Dos Santos says while an HOA can apply to any type of development, generally, however, they are established when there is a certain amount of focus on the maintenance of large tracts of land which will be included in the boundaries of the HOA such as a golf course, parks, sensitive environmental areas, bodies of water etc. 

“It is not unusual to find an HOA which has one or more sectional title schemes situated within its borders and in fact we manage such an HOA comprising more than 800 erven and which has more than one sectional title scheme situated within its fence line.  

“It is important to understand that a development can, for example, consist of 10 individual pieces of land and one of those pieces of land can be zoned as a general residential erf while the remaining nine pieces of land can be zoned as singe residential erven. 

The erf zoned as a general residential erf must be used for the establishment of a sectional title scheme, while the erven zoned as single residential may only be used for freestanding properties.  It is therefore crucial to understand the different zoning types that exist as this will play an important role when deciding on what type of property can be developed.

“Interestingly, there is no national legislation governing HOAs and the function and concept of HOAs can differ considerably depending on which province you find yourself in.  Sectional title schemes on the other hand, are strictly regulated by the provisions of the Sectional Titles Act 95 of 1986 and the newly introduced Sectional Titles Schemes Management Act 8 of 2011. 

This fact is usually taken into account when deciding between the two types of developments as some people prefer the predictability of sectional titles schemes while others enjoy the perceived autonomy of HOAs.”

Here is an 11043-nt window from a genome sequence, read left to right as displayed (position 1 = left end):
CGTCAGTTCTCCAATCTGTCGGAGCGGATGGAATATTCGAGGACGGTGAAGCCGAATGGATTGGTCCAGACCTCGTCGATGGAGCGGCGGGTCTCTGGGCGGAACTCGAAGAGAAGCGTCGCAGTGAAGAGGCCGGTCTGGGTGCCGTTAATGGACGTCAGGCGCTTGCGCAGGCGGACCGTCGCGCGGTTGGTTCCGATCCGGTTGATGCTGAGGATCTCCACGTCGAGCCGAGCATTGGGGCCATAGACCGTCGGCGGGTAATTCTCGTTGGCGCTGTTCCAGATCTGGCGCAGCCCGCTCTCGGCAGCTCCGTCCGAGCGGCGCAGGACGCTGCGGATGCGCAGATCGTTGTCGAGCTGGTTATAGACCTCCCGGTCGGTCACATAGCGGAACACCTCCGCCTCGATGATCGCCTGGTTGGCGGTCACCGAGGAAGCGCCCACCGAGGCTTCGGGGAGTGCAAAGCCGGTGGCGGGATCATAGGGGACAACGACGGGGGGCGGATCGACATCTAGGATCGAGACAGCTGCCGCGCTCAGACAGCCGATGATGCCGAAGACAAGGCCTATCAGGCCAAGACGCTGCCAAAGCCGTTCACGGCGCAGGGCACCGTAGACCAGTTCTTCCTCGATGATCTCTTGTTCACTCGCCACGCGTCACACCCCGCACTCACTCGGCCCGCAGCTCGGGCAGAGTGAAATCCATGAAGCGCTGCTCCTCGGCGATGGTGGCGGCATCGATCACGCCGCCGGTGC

Why would a sectional title development Body Corporate wish to form an HOA?

Explains Dos Santos: “Firstly, it is important to understand that a sectional title scheme will always be subject to the provisions of the Sectional Titles Act 95 of 1986 and the Sectional Titles Schemes Management Act 8 of 2011. 

Only the powers and functions of a sectional title scheme can be assigned to an HOA, in which case the governing document of the HOA (either a Constitution or Memorandum of Incorporation) will replace the Management and Conduct Rules as prescribed by the Sectional Titles Schemes Management Act 8 of 2011. 

It is important to note that the provisions of the HOA’s governing document may not override or be in conflict with the provisions of Sectional Titles Act 95 of 1986 and the Sectional Titles Schemes Management Act 8 of 2011.

“The Body Corporate will therefore never fall away and the HOA will exist over and above the Body Corporate.  A good example of such a development is an HOA which we manage in the Southern Cape region and which is registered as a sectional title scheme consisting of more than 270 sections. 

The powers and functions of the sectional title scheme have been assigned to the HOA.  The fact that the HOA in question is governed by the provisions of a Memorandum of Incorporation this does not imply that the provisions of the Sectional Titles Act 95 of 1986 and the Sectional Titles Schemes Management Act 8 of 2011 are no longer applicable. These two Acts will always apply, irrespective of the provisions of the MOI.”

Author: Eprop.co.za

Submitted 21 Feb 18 / Views 493